One of the heaviest downpours in living memory soaked the Horowhenua region at the weekend, flooding houses and closing roads, and caused mayhem for motorists.
The heavens sent almost half the average amount of monthly August rain in one day on Saturday, with the big wet arriving at lunchtime.
Some senior residents said it was the worst flooding they had ever seen. Major sporting fixtures, including senior netball and hockey season finals, were canned. Conditions were deemed unplayable.
Flooding meant the Horowhenua District Emergency Operations Centre activated. Fire service, police, HDC contractors and officers were assisting where necessary, and sandbags were deployed in some areas.
A public warning was issued by Horowhenua District Council urging people to stay home where possible, and to drive with care. It also urged people to check on their neighbours, friends and family.
Easton Way, Okarito Avenue, Newport Street and Buller Road copped the worst of the flooding and were cordoned off, while the Mobil Service Station on Oxford Street was closed for five hours with its pumps under water.
Some conscientious residents were mindful of the damage the wake caused by cars could do to properties and diverted traffic away from problems areas, although were frustrated by the amount of people ignoring the temporary roadblocks.
Cars driving through the flooded areas caused waves that forced water into homes and garages.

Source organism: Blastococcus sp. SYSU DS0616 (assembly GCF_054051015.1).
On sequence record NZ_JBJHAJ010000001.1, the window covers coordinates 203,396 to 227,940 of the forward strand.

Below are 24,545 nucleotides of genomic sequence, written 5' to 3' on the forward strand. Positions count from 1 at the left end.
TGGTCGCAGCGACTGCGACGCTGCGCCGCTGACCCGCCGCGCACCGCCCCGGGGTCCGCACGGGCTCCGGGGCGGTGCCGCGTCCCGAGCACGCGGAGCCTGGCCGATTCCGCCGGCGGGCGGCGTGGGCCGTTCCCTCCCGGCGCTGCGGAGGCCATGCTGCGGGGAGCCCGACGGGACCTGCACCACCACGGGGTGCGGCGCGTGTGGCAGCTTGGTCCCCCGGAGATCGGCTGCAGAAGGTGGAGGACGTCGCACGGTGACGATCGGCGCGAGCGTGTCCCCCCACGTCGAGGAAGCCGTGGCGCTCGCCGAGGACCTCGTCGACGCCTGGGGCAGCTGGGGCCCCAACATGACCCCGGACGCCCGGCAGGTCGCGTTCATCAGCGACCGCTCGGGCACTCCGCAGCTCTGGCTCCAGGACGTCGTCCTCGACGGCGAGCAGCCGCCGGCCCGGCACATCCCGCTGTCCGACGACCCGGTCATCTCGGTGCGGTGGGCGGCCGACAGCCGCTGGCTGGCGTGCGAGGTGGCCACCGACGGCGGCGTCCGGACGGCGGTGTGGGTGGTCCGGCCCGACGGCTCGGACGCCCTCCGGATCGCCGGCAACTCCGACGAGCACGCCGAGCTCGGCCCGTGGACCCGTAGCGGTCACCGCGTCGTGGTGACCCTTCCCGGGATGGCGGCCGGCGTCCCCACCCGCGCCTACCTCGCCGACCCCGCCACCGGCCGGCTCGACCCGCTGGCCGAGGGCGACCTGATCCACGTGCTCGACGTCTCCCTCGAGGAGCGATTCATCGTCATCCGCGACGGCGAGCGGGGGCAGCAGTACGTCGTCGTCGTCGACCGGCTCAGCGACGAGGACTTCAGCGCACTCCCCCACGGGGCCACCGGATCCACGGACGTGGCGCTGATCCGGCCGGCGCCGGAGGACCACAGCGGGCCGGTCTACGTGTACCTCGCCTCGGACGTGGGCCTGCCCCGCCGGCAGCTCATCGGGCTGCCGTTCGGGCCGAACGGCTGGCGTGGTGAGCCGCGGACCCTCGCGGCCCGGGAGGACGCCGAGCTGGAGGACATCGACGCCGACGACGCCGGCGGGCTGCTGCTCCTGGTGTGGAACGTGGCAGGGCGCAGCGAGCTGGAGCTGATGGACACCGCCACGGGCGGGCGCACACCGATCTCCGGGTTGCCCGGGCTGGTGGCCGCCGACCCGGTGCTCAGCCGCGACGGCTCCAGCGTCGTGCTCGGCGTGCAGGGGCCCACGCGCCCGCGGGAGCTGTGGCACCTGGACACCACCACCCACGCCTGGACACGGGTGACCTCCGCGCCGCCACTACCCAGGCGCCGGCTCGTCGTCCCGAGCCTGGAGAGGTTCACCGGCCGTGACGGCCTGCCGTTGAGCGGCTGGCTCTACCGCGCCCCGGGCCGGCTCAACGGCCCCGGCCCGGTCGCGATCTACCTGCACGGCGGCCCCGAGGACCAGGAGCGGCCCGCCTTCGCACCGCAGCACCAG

The flooding was concerning for residents of Okarito Avenue, as significant infrastructural work to address the issue in recent years, including new stormwater drains and a pump station, failed to stop the problem.
One resident had her house was on the market and was forced to cancel an Open Home planned for that afternoon.
Meanwhile, Mobil Service Station on Oxford Street was closed for five hours with its pumps under water.
Attendant Colin Murphy said water ran through from the service lane behind the station and into the forecourt, submerging the pumps and forcing them to shut down power.
Further up the road, Ross McColl Cars staff emptied the lot and got their vehicles to higher ground. Once the water had subsided, the forecourt had to be cleaned.
HDC contractors and council officers responded to calls for sandbags, which were provided to at risk residents. Although there were no reports of anyone being evacuated, there was an Okarito Avenue home that had a raw sewerage issue, so was self-evacuated.
Metservice meteorologist Andrew James said most of the 36.6mm that fell on Saturday arrived around lunchtime.
"So the 36.6mm was not a staggering amount, to be honest, but most of that fell in the hour before and the hour after lunch," he said,
Between 11am and noon there was 6.4mm of rain recorded, while 16.6mm of rain fell between noon and 1pm. There was 26.8mm of rainfall recorded in three hours, he said.
The record rainfall for Levin in one hour was 26mm, which fell on November 26, 1993. The threshold for a heavy rain event was 6mm, he said.
Having 16mm of rain fall in one hour was an event that happened every 2.5 years on average, but surface flooding occurred due to a range of contributing factors, like saturation.
The Horowhenua District Emergency Operations Centre has been deactivated at approximately 6.30pm. As the rain stopped, the surface flooding began to subside, although people were still urged to drive with caution.